'It's the devil you know or the devil you don't': structural drivers of HIV infection among female sex workers who inject drugs
S.A. Strathdee1, H. Staines-Orozco2, R. Lozada3, A. Vera1, G. Martinez2, R. Melanie1, L. Nguyen1, R.A. Pollini1, F. Uribe-Salas4, T.L. Patterson5
1University of California at San Diego, Medicine, La Jolla, United States, 2Universidad Autonoma de Ciudad Juarez, Medicine, Ciudad Juarez, Mexico, 3Prevencasa A.C., Tijuana, Mexico, 4El Colegio de la Frontera Norte, Tijuana, Mexico, 5University of California at San Diego, Psychiatry, La Jolla, United States
Background: FSWs who inject drugs (FSW-IDUs) may be vulnerable to HIV through high risk sexual and injection behaviors. We studied correlates of HIV infection among FSW-IDUs in northern Mexico, where sex work is quasi-legal and syringes can be legally purchased and carried without a prescription.
Methods: FSW-IDUs ≥18 years old who reported injecting drugs and recent unprotected sex with clients participated in an ongoing behavioral intervention in Tijuana and Ciudad Juarez. At baseline, participants underwent surveys and biological testing for HIV and other sexually transmitted infections (STIs). Logistic regression was used to identify correlates of HIV infection.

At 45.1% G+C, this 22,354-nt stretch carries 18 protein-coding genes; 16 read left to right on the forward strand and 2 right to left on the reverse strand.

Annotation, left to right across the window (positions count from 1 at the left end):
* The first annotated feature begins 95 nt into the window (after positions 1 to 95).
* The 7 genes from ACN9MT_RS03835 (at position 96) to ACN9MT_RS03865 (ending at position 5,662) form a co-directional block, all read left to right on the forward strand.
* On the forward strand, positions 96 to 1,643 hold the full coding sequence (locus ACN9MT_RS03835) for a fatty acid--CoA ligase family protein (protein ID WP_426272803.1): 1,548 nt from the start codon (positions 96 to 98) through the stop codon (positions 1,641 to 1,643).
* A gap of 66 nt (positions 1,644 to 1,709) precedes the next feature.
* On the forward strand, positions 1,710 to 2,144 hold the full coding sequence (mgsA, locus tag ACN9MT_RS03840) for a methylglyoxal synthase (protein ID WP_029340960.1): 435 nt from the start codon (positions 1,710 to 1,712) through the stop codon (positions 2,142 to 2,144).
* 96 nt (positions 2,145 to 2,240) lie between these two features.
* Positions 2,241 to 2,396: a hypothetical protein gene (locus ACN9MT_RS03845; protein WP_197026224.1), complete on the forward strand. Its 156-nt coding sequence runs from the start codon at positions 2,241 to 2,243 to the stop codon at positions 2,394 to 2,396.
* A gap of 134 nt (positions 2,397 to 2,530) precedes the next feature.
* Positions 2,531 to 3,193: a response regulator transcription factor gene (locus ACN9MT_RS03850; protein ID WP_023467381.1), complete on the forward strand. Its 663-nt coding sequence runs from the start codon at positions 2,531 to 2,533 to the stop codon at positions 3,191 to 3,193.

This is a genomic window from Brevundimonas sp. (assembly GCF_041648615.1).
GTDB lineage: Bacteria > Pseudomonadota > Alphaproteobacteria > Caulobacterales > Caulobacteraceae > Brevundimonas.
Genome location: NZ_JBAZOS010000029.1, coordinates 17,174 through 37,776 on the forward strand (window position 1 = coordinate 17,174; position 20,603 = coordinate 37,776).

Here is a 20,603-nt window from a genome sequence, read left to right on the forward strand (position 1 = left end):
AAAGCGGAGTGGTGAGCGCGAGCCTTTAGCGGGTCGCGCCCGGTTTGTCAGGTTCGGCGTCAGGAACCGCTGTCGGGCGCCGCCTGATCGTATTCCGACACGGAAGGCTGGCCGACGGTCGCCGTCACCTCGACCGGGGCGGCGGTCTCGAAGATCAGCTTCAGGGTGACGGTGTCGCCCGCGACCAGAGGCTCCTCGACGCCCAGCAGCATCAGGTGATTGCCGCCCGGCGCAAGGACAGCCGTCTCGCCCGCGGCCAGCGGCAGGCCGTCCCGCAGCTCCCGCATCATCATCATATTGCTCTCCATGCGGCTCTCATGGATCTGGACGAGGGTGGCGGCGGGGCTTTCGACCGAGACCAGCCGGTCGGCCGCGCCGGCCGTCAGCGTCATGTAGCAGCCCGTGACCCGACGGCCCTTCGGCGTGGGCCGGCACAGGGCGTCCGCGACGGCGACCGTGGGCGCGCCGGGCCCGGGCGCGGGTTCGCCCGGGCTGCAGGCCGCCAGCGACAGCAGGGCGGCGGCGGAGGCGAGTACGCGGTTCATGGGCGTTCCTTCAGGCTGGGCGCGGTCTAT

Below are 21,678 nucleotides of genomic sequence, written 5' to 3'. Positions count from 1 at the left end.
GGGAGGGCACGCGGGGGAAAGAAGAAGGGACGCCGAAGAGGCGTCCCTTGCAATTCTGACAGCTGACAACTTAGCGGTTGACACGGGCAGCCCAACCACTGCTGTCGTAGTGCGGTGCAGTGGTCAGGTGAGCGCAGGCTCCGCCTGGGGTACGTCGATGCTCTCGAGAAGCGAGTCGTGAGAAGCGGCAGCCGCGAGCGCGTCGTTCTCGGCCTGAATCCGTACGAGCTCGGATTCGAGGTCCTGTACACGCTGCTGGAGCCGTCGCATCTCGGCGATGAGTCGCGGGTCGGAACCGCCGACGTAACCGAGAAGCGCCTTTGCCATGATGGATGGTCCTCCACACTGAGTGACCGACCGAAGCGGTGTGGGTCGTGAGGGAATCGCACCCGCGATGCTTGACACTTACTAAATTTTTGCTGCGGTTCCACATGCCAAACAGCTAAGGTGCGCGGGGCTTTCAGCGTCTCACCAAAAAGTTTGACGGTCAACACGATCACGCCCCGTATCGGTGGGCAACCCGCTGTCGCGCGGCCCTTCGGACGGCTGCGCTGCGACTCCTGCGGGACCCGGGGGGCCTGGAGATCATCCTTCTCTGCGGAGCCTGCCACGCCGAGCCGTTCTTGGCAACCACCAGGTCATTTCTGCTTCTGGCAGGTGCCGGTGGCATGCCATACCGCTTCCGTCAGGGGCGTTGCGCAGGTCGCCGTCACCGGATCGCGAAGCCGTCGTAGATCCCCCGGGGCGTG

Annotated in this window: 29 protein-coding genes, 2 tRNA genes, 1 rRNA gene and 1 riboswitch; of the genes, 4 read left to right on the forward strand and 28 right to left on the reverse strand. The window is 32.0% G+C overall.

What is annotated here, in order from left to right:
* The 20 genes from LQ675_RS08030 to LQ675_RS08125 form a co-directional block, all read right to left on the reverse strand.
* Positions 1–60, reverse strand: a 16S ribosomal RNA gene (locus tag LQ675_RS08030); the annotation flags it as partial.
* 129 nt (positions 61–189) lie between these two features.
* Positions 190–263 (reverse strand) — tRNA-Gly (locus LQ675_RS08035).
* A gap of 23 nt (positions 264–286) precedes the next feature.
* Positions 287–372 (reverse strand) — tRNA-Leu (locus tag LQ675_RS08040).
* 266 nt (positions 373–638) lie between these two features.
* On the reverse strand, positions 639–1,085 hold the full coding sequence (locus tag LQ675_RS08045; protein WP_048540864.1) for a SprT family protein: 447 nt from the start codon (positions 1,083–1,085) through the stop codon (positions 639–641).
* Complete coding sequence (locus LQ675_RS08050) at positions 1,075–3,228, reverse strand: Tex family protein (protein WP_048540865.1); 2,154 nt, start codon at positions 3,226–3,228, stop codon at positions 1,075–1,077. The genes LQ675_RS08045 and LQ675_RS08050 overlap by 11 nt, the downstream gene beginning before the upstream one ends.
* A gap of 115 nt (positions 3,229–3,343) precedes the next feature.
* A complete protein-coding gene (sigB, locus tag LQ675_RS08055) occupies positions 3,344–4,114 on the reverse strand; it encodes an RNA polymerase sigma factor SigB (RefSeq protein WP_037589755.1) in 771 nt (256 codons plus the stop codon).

Results: To date, of 512 FSW-IDUs (269 from Tijuana, 243 from Ciudad Juarez), median age and duration in sex work were 33 and 11 years, respectively. Prevalence of HIV, gonorrhea, Chlamydia, trichomonas, bacterial vaginosis, syphilis titers ≥1:8, or any STI (including HIV) was 6.3%, 3.9%, 13.5%, 37.1%, 41.2%, 13.5% and 73.1%, respectively. Compared to other women, HIV-positive women were more likely to have syphilis titers ≥1:8 (40.0% vs. 11.6%, p< .001), report often/always injecting drugs with clients (56.3% vs. 31.3%, p=0.006), and report that police confiscated their syringes (50.0% vs. 28.2%, p=0.012) in exchange for not arresting them in the last 6 months. Factors independently associated with HIV infection were often/always injecting drugs with clients (AdjOR: 2.82; p=0.005) and police confiscation of syringes (AdjOR: 2.55; p=0.011).
Conclusions: Structural factors predominate as drivers of HIV infection among FSW-IDUs in these cities, indicating the need to intervene upon the HIV risk environment. Although the association between syringe confiscation and HIV infection may not be causal, the fact that HIV-positive women are more likely to have their syringes confiscated may increase their likelihood of syringe sharing. Interventions to address these unjustified arrests and address risk behaviors with clients should be pursued as strategies to reduce HIV risk.
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